After heavy rains and subsequent floods, a mining farm in China's Sichuan province was swept away. This led the miners to accept financial losses.
Poolin affected by floods
There are major mining companies in the world. According to TheBlockCrypto, Poolin is the fourth largest business measured in Hashrate. Molly Zhang, head of Poolin's official telegram chain, said that the building and the miners did not come from Poolin, but that some customers were using accommodation services.
The company has posted videos on Twitter about the floods and the damage it has caused. In the video, you can see employees digging in the mud to save the mining equipment.
Clip 2/2 staff extracting the miners from the mud: pic.twitter.com/QebXEqBjrN
– Poolin (@officialpoolin) August 21, 2019
Already before, Red Lid, co-founder of the crypto-news platform 8btc, had tweeted that the mining farms of Floods in Sichuan have been affected. Already in the past year, a similar incident has had worse effects.
8btc wrote that homeowners must pay the damages themselves, as these are not covered by insurance. It remains unclear how many mining devices have been damaged. However, it is clear that at least one owner suffered damage of more than one million yuan. It's around 128,000 euros.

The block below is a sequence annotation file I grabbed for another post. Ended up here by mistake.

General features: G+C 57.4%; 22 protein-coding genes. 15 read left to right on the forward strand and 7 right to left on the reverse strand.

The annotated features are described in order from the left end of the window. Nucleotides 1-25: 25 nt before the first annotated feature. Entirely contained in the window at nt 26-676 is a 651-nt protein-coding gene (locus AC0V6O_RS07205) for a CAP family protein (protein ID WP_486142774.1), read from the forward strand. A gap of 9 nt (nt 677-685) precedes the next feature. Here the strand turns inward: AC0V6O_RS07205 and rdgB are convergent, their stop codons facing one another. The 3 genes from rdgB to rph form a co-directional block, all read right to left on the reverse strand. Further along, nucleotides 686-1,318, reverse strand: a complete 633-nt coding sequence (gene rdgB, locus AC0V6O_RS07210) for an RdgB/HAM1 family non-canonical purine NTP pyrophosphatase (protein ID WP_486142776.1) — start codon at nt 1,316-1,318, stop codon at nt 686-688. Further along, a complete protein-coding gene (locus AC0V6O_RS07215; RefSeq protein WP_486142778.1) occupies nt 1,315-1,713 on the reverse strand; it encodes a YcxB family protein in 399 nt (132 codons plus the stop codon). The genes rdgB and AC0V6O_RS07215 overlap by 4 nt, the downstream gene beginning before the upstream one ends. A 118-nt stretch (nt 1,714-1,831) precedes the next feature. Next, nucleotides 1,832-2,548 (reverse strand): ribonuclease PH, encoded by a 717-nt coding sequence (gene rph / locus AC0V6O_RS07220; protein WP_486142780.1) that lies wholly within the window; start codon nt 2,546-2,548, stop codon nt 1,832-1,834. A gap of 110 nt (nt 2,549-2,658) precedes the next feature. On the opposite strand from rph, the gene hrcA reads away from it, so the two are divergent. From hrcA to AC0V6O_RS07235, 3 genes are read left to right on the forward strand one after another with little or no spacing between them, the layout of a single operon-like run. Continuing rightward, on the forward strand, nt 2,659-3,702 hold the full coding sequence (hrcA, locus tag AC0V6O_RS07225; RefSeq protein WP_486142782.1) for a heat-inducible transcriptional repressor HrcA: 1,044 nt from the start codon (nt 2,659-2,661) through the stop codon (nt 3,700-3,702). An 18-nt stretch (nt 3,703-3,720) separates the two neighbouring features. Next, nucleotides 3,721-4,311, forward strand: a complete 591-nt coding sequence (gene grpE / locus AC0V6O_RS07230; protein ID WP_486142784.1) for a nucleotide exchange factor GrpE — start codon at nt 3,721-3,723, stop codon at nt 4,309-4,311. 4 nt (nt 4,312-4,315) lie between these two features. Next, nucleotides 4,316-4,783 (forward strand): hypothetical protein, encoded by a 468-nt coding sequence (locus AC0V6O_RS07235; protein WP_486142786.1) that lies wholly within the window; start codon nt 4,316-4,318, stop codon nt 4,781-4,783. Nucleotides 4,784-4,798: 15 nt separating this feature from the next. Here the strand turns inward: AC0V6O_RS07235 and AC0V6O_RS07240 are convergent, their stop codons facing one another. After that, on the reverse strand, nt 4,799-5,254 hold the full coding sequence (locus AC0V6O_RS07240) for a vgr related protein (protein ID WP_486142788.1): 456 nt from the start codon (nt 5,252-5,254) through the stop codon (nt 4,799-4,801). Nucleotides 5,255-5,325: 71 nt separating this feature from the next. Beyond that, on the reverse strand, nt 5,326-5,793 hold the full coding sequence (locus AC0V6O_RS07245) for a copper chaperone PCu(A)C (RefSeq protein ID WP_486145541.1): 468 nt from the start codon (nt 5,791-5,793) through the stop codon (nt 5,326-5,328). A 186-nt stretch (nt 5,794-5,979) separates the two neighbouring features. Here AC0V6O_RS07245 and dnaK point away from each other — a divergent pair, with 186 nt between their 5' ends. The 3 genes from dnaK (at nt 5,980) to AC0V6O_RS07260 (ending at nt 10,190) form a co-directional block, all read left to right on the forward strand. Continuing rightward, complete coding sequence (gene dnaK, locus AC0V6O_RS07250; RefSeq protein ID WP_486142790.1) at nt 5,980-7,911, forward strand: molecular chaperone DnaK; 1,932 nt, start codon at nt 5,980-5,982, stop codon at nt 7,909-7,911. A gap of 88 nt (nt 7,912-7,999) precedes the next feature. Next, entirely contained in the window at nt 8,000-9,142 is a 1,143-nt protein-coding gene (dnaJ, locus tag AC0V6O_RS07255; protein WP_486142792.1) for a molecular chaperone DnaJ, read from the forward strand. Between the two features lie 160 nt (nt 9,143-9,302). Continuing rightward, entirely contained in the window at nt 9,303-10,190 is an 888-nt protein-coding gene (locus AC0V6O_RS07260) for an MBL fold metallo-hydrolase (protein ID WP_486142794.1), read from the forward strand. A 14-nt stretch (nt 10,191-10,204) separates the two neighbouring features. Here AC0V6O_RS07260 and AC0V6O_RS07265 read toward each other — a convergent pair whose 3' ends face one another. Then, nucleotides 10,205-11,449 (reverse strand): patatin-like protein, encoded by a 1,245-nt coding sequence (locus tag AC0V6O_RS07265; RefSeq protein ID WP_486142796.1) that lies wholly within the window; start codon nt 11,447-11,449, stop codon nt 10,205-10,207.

Bitcoin miners choose Sichuan
Chinese miners are in a handful of provinces. Eighty per cent are located in Sichuan, the remainder being distributed between Yunnan, Guizhou, Tibet, Xinjiang and Heilongjiang.
There is a good reason why so many miners are based in Sichuan Province. The electricity costs are low, there is a good internet connection and the temperatures are low, so do not spend money on a cooling system. The low costs of electricity are due to the fact that too much renewable electricity is produced in this region. Overproduction of 30% is the language.
However, low electricity costs also cause a disadvantage. There are a variety of illegal mining miners and farms operating without the official approval of the local government. Therefore, the competent authority has launched a survey of illegal mining activities in the region.
Image via Unsplash
Corinna is the editor-in-chief of Coinwelt. Since 2016, his world is based around crypto-currencies and blockchain. No day goes by without Corinna being bored for not investing in Bitcoin the first day. She finds the international legal situation particularly interesting for currencies such as Bitcoin. For the future, she hopes for a positive attitude from lawmakers and clear laws on the treatment of digital parts.